Moody and Sweet

Gwyneth and Monko's country-folk tunes feature touches of edgy rock

Part of what makes traditional music relevant in this day and age is the content," says singer-songwriter Gwyneth Moreland, half of the indie-folk duo Gwyneth and Monko.

"This stuff still applies to our lives today, for the most part. What I love about American Appalachian music is that you can listen to it now, and it's not all sunshine-y and carefree. A lot of the times, the words and sentiments are dark, and characters are working hard to overcome obstacles, just like we are today."

All of this inspires Moreland and partner Michael Monko when they sit down to create their original blend of folk and country music with a contemporary, indie-rock sensibility.

Moreland says folk music is a tool for being present and aware of life and the world around us. "It's music for reflecting on what our lives are about. That's what folk music is, whether it's traditional country or rock or rap music."

Gwyneth and Monko will play March 7 at Plush, on the road to celebrate the release of their full-length debut album, Gwyneth and Monko.

The duo calls the small Northern California town of Mendocino its home, but Moreland says she and Monko "spend pretty much all our time playing out on the road."

They last played in Tucson in November, as part of the last leg of a tour as they made their way home for Thanksgiving. Moreland enjoys visiting Tucson because she gets to see her aunt and cousin, who live here.

Although Moreland and Monko are both from Northern California—she grew up in Mendocino, and he's from the San Francisco Bay area—they come from different backgrounds, especially musical.

Moreland grew up in a rural, back-to-basics atmosphere with four siblings and no TV, CD player or junk food. But there was no lack of music. "I grew up in a really musical family," she says. "My dad played a lot of folk music, so at an early age, I was listening to Bob Dylan and Joan Baez, and my mother brought a love of church hymns and old-time-y music."

Monko says that while growing up in the East Bay, he "did a lot of things that were common amongst teenaged boys. I started playing guitar when I was about 12, trying to learn 'Stairway to Heaven.' I played in some heavy rock bands in high school in the 1980s. I was primarily a bass player. And in the '90s, we started playing modern rock and grunge stuff."

He strayed from music for a while after that, studying fine woodworking. His rejuvenated interest in music—with a more acoustic-oriented approach—led him to online studies in theory, harmony and music production at the Berklee College of Music. When he discovered Moreland, he was exploring folk and country in earnest, and with her, he now plays acoustic and electric guitar, mandolin, banjo and fiddle.

Moreland started singing at 16 in a "newgrass" band she formed with her brother, Morgan Daniel. "We've been together for 11 years and still play when we can," she says about her brother.

She released a solo album, Wishbone, in 2009. "Then it came time to start performing those tunes, and I wanted to have a CD-release show, so I was looking for some people to play with, and there was Monko. We had jammed together a few times, so he played the CD-release show, and we have been playing together since then."

The music of Gwyneth and Monko has been compared to that of Jenny Lewis and Gillian Welch, but the moody arrangements also recall those of the Cowboy Junkies while Moreland's sweet voice brings to mind a less mannered Victoria Williams.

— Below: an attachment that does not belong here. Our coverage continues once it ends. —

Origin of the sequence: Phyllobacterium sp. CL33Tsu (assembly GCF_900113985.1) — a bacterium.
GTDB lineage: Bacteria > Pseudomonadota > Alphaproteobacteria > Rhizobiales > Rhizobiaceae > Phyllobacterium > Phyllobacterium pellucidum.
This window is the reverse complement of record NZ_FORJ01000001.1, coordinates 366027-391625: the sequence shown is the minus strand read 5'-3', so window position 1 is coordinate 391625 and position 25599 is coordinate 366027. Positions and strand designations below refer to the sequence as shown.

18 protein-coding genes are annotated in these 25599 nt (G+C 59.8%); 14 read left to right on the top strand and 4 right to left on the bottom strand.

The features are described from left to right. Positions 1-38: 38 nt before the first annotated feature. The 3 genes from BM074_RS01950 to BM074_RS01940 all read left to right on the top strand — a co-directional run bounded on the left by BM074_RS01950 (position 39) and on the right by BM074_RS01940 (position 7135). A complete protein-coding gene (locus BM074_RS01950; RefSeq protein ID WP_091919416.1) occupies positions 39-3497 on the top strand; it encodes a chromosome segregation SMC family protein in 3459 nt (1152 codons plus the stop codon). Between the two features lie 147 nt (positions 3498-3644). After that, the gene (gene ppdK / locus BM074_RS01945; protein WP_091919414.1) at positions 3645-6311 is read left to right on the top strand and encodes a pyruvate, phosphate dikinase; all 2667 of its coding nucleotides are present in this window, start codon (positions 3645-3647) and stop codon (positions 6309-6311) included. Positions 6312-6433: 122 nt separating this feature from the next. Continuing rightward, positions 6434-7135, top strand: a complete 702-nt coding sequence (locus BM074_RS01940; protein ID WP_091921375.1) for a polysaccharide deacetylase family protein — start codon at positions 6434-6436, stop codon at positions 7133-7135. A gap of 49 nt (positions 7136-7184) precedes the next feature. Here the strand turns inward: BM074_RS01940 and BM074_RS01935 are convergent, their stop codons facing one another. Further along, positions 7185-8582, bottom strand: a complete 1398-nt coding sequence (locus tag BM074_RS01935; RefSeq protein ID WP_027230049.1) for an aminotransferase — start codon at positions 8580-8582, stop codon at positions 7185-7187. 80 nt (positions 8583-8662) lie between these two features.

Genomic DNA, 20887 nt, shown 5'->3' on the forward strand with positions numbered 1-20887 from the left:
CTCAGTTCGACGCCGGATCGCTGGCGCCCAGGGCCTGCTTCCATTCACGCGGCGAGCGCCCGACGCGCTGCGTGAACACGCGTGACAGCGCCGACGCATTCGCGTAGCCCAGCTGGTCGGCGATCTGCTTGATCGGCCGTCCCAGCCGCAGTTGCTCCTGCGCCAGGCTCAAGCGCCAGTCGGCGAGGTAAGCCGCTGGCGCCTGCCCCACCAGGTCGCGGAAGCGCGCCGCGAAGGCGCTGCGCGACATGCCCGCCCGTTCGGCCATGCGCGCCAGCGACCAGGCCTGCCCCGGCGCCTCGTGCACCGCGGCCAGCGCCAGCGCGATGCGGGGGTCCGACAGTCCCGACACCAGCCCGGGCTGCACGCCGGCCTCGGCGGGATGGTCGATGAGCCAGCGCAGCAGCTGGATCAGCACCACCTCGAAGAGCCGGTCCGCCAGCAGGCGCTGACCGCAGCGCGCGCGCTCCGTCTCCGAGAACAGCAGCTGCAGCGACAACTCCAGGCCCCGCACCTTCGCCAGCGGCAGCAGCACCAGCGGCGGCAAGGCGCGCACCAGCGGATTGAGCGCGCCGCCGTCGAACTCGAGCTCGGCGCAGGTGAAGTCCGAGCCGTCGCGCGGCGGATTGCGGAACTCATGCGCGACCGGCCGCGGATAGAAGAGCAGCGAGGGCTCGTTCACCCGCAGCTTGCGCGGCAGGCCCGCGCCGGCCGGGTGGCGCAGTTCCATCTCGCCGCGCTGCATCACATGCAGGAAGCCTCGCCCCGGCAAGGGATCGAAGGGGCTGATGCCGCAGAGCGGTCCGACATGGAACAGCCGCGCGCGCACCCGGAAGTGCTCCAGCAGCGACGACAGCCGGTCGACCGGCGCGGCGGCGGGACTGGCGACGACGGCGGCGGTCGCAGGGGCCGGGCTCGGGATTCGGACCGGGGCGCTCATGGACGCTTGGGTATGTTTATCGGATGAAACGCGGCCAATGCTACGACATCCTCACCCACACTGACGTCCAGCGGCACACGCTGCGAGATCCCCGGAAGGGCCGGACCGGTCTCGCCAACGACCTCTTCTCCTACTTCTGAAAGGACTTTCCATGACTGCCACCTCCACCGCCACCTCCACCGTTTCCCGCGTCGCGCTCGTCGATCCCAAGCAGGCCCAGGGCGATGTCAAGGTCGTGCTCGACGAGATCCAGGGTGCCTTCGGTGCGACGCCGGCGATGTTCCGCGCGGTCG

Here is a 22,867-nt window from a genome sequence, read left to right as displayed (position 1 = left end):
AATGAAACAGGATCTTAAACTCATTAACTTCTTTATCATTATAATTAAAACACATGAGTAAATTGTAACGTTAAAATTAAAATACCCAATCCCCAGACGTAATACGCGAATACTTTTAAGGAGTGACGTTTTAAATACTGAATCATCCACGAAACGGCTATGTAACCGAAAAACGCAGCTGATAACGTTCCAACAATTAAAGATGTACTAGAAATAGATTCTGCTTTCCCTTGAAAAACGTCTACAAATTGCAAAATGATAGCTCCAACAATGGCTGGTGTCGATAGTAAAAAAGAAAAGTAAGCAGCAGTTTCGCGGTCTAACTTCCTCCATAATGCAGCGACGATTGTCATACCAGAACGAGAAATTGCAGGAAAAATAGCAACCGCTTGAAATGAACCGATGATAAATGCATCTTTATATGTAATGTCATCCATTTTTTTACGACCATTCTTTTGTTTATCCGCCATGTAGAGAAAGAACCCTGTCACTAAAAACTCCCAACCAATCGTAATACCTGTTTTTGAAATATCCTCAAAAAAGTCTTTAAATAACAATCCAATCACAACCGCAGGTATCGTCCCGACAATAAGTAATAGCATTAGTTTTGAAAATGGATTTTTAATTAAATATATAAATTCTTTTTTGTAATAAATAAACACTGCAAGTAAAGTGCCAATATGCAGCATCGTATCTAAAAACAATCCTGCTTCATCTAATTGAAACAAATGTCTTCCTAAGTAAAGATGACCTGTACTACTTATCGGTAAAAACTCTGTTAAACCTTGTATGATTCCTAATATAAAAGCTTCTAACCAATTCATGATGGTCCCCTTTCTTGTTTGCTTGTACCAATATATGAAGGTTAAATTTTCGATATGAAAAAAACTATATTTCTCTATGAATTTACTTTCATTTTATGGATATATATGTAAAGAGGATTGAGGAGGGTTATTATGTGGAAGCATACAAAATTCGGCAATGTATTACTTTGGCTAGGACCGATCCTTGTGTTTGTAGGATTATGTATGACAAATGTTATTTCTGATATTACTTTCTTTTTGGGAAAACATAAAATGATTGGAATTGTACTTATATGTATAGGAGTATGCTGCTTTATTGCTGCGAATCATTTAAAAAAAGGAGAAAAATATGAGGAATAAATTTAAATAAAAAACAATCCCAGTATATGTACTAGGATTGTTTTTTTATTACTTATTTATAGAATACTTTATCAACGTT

The duo's first EP, Good Old Horse, was released last year.

While the EP showed promise, the new album is flat-out excellent—a robust assortment of country-folk tunes with touches of edgy rock, often supplied by the rich textures of Monko's electric guitar. The tunes "Hand in the Fire," "Blood of the Lamb" and "Down," for example, conjure dark atmospheres. Other tracks, such as "Summer Bliss" and "Get in the Sun," are lighter in thematic tone and instrumentation.

Nodding to the traditional-music past, Gywneth and Monko also includes as its final track an actual wax-cylinder recording of the tune "Pine Box Sailor" in its distorted glory.

In the past, Moreland says, she primarily wrote fictitious narratives. On the new recording, she and Monko occasionally explore personal themes and autobiographical details. "Consumption," for instance, relates her feelings about her family's history of tuberculosis, while the aforementioned "Down" relates an especially trying period of Moreland's life.

The album's opening track, "Found in Benson," is about Gwyneth and Monko's experience getting stranded in and then getting to know an artsy neighborhood in Omaha, Neb. (It does not refer to the small town in Arizona.)

"Benson is this really cool old neighborhood in Omaha that had fallen on hard times and was full of just bars and car lots before young artists started moving in and rejuvenating it. It's really inspiring. They even have their own newsletter. We ended up playing there last year, and it was really great."

Most of the time, though, Gwyneth and Monko don't spend long periods of time in cities. They are hardworking and focused, just the two of them traveling in a camper van—complete with a sink, stove and refrigerator—without the backing band that fills out many of the songs on their album.

"Many times, we arrive at a venue just about the time to load in," Moreland says. "We pride ourselves on our punctuality, by the way, so what we get to experience of a town is many times just what is happening right there at the venue or nearby. Occasionally, we'll have time for dinner or to look into a shop."

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